There had passed a sad scene, she told her, at the meeting with her brother, though now they were a little more comfortable; yet, her mother, she was sure, would never be at rest till he got into some higher way of life; “And, indeed, I have some hopes,” she continued, “that we shall be able by and bye to do something better for him; for he has got one friend in the world, yet; thank God, and such a noble friend! — indeed I believe he can do whatever he pleases for him — that is I mean I believe if he was to ask any thing for him, there’s nobody would deny him. And this is what I wanted to talk to you about.”—
Cecilia, who doubted not but she meant Delvile, scarce knew how to press the subject, though she came with no other view: Henrietta, however, too eager to want solicitation, went on.
“But the question is whether we shall be able to prevail upon my brother to accept any thing, for he grows more and more unwilling to be obliged, and the reason is, that being poor, he is afraid, I believe, people should think he wants to beg of them: though if they knew him as well as I do, they would not long think that, for I am sure he would a great deal rather be starved to death. But indeed, to say the truth, I am afraid he has been sadly to blame in this affair, and quarrelled when there was no need to be affronted; for I have seen a gentleman who knows a great deal better than my brother what people should do, and he says he took every thing wrong that was done, all the time he was at Lord Vannelt’s.”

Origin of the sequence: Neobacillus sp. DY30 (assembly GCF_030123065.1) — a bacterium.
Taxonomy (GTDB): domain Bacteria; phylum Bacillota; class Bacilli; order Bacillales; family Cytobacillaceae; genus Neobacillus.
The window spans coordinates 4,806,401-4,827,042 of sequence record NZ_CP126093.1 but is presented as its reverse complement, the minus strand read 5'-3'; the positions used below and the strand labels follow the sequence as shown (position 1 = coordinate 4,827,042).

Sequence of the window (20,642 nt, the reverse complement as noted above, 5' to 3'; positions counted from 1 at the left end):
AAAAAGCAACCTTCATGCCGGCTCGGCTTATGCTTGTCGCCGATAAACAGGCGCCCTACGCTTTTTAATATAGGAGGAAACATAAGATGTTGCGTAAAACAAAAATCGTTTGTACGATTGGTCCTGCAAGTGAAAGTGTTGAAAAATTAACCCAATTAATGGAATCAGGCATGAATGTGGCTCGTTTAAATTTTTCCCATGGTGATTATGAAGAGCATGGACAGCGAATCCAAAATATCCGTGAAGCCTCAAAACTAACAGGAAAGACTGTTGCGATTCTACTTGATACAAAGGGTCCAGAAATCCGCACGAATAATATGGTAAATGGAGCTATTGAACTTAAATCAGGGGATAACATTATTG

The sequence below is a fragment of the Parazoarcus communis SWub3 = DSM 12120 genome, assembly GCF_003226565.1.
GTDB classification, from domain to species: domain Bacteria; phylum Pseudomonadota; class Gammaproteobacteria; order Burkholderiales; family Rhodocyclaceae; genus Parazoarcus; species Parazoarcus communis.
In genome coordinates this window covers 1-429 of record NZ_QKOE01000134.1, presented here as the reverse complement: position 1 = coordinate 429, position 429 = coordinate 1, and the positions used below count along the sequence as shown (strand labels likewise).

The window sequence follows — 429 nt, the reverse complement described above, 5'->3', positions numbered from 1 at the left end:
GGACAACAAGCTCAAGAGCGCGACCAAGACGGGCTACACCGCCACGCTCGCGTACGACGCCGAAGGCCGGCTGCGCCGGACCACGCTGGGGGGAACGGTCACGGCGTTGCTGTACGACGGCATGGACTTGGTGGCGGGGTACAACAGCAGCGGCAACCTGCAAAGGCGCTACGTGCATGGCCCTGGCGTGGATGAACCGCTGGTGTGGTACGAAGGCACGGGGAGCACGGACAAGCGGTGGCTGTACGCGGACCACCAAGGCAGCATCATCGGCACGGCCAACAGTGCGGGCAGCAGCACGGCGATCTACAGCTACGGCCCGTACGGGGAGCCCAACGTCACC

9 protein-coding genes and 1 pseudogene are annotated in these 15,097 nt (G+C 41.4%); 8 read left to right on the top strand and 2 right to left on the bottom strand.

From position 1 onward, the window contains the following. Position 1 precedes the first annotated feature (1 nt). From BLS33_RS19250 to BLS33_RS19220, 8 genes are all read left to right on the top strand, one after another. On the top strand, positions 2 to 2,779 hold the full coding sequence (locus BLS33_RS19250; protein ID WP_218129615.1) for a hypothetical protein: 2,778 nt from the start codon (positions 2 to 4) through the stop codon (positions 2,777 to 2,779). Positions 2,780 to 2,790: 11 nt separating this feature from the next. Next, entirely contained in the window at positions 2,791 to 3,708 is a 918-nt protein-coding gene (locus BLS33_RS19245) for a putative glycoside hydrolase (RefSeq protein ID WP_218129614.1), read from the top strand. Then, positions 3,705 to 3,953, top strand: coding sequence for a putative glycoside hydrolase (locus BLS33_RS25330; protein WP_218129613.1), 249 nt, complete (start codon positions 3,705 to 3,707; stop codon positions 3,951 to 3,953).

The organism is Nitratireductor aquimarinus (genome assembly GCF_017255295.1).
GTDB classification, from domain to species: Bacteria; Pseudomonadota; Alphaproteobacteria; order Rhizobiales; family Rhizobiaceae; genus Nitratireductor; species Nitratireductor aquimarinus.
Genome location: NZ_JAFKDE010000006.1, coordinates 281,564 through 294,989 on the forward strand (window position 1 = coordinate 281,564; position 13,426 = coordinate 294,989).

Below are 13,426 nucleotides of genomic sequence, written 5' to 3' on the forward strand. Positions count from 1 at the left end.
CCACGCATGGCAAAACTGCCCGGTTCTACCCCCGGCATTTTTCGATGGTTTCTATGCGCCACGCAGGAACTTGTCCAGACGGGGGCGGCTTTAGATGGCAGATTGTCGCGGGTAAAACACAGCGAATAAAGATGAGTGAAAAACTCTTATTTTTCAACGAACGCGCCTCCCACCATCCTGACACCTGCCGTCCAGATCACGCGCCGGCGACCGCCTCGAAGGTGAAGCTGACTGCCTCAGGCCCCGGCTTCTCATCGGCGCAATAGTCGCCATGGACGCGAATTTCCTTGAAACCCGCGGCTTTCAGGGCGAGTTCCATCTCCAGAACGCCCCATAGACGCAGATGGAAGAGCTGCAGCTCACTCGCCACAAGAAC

“And how does this gentleman know it?”
“O because he went himself to enquire about it; for he knows Lord Vannelt very well, and it was by his means my brother came acquainted with him. And this gentleman would not have wished my brother to be used ill any more than I should myself, so I am sure I may believe what he says. But my poor brother, not being a lord himself, thought every body meant to be rude to him, and because he knew he was poor, he suspected they all behaved disrespectfully to him. But this gentleman gave me his word that every body liked him and esteemed him, and if he would not have been so suspicious, they would all have done any thing for him in the world.”
“You know this gentleman very well, then?”
“O no, madam!” she answered hastily, “I don’t know him at all! he only comes here to see my brother; it would be very impertinent for me to call him an acquaintance of mine.”
“Was it before your brother, then, he held this conversation with you?”
“O no, my brother would have been affronted with him, too, if he had! but he called here to enquire for him at the time when he was lost to us, and my mother quite went down upon her knees to him to beg him to go to Lord Vannelt’s, and make excuses for him, if he had not behaved properly: but if my brother was to know this, he would hardly speak to her again! so when this gentleman came next, I begged him not to mention it, for my mother happened to be out, and so I saw him alone.”
“And did he stay with you long?”
“No, ma’am, a very short time indeed; but I asked him questions all the while, and kept him as long as I could, that I might hear all he had to say about my brother.”